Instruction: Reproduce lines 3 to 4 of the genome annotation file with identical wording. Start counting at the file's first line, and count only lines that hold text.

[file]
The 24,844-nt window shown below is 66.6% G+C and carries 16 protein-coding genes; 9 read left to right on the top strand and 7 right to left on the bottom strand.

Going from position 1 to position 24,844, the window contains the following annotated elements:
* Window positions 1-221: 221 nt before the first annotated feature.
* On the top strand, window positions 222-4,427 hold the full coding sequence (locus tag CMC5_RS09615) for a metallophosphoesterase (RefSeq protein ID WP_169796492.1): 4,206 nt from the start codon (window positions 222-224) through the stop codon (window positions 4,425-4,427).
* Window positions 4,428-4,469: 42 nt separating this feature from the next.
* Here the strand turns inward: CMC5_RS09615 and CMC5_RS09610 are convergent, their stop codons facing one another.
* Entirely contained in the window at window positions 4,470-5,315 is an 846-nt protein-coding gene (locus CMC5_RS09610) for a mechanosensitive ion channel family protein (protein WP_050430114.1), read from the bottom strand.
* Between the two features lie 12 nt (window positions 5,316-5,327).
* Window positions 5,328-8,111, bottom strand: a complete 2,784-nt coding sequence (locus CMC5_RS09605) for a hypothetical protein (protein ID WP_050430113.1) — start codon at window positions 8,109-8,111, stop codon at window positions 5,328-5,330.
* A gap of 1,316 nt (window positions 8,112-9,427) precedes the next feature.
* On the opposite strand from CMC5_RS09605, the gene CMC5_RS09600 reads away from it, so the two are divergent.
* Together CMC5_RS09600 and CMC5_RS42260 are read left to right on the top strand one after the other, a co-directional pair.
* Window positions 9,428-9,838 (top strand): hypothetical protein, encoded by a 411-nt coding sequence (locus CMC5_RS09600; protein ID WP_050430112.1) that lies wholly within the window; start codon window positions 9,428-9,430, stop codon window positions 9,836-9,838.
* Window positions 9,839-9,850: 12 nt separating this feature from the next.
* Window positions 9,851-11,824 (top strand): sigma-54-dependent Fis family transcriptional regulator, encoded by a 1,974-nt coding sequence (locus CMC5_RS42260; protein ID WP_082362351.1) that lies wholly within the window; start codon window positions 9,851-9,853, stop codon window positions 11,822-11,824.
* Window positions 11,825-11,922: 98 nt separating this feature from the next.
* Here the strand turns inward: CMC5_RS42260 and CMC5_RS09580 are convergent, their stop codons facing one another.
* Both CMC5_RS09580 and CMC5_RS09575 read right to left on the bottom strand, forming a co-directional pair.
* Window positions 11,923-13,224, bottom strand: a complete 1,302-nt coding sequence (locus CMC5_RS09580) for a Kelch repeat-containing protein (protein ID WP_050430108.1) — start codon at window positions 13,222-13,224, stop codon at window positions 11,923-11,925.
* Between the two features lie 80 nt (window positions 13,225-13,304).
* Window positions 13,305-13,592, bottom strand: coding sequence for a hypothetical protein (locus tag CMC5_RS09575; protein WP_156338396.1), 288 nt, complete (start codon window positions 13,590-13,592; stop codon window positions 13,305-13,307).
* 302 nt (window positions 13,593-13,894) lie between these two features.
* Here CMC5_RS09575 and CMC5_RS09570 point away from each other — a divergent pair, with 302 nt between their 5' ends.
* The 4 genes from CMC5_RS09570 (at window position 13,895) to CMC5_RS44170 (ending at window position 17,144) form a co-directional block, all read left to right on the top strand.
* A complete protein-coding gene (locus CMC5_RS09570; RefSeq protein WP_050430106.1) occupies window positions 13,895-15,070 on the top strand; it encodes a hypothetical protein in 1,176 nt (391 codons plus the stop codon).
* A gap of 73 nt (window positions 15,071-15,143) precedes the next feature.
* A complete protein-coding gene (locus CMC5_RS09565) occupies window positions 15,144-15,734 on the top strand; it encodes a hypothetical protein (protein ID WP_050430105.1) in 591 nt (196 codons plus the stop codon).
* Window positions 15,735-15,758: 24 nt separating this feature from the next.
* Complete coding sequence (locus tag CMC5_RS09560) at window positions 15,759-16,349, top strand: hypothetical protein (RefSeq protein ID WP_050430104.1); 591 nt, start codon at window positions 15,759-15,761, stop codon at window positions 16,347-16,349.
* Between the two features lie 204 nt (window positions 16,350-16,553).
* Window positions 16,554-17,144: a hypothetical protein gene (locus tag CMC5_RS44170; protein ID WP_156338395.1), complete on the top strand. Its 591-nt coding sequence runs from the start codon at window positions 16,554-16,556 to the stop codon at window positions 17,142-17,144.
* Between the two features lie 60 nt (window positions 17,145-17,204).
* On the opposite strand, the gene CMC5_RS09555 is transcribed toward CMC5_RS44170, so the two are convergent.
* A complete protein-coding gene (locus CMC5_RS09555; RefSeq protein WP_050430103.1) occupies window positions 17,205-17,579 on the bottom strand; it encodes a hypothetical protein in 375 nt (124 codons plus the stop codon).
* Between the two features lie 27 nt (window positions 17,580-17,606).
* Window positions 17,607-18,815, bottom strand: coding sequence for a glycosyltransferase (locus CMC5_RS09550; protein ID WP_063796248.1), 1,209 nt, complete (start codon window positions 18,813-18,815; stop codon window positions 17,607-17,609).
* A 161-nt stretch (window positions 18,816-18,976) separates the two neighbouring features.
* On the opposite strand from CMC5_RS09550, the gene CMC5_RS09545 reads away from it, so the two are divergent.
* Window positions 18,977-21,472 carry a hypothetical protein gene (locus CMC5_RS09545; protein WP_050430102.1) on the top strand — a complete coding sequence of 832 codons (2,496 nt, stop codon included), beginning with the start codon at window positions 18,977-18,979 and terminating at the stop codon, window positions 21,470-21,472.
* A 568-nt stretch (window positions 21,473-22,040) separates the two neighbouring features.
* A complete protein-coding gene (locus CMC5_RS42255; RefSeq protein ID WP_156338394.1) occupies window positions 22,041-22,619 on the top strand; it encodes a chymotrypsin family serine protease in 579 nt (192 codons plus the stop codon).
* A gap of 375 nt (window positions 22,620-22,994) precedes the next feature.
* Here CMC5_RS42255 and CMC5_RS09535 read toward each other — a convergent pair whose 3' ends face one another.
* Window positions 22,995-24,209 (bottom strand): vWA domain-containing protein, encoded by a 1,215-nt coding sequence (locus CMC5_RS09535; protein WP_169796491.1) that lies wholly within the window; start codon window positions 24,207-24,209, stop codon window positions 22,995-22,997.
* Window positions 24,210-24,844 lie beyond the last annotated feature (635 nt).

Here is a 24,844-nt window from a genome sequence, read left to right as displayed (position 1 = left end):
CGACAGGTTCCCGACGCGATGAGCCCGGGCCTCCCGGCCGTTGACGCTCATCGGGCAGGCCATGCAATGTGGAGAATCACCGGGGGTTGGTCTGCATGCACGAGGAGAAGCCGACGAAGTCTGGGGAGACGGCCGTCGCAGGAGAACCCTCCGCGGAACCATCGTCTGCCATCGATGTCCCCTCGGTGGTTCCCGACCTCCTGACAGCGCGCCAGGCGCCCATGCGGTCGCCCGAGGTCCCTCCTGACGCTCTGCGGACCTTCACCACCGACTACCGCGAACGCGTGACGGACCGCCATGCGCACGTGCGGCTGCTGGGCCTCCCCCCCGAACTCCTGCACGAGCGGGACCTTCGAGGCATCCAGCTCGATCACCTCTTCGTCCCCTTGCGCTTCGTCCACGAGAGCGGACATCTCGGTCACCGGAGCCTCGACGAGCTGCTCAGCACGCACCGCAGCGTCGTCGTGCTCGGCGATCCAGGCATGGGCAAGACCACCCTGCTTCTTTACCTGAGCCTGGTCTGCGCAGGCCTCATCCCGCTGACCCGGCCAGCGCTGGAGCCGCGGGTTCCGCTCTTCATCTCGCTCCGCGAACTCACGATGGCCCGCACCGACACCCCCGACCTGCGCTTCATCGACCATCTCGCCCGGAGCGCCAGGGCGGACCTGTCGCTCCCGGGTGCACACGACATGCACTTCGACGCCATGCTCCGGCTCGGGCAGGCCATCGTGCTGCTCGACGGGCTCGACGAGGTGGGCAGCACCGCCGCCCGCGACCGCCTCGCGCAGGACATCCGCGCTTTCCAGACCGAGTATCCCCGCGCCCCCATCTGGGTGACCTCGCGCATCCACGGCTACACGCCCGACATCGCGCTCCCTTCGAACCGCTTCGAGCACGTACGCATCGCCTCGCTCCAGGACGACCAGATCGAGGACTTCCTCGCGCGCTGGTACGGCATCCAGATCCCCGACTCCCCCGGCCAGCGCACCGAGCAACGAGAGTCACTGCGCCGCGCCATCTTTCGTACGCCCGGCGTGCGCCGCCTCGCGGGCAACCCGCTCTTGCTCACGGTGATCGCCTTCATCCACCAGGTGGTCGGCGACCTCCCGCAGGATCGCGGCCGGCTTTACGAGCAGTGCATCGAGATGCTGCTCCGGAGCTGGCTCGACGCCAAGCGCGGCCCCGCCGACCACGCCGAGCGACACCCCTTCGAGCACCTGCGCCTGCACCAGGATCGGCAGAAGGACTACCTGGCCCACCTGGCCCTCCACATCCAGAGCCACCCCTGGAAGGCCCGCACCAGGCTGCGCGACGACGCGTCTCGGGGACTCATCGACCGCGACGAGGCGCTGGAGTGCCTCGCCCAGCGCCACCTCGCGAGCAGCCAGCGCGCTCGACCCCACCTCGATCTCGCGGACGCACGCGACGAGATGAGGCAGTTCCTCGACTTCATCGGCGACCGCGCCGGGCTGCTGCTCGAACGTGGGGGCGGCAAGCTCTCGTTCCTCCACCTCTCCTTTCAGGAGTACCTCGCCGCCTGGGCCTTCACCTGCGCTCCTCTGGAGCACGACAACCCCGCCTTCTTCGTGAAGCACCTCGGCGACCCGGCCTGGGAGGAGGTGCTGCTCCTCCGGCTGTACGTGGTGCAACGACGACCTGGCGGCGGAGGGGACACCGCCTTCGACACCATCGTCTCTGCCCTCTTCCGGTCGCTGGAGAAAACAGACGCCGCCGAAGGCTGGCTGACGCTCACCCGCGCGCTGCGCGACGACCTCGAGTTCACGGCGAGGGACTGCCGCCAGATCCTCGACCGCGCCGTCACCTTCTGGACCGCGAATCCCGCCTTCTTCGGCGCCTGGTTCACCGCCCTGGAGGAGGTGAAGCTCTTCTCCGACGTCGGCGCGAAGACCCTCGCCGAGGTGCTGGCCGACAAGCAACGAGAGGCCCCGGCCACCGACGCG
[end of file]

* Window positions 1-221: 221 nt before the first annotated feature.
* On the top strand, window positions 222-4,427 hold the full coding sequence (locus tag CMC5_RS09615) for a metallophosphoesterase (RefSeq protein ID WP_169796492.1): 4,206 nt from the start codon (window positions 222-224) through the stop codon (window positions 4,425-4,427).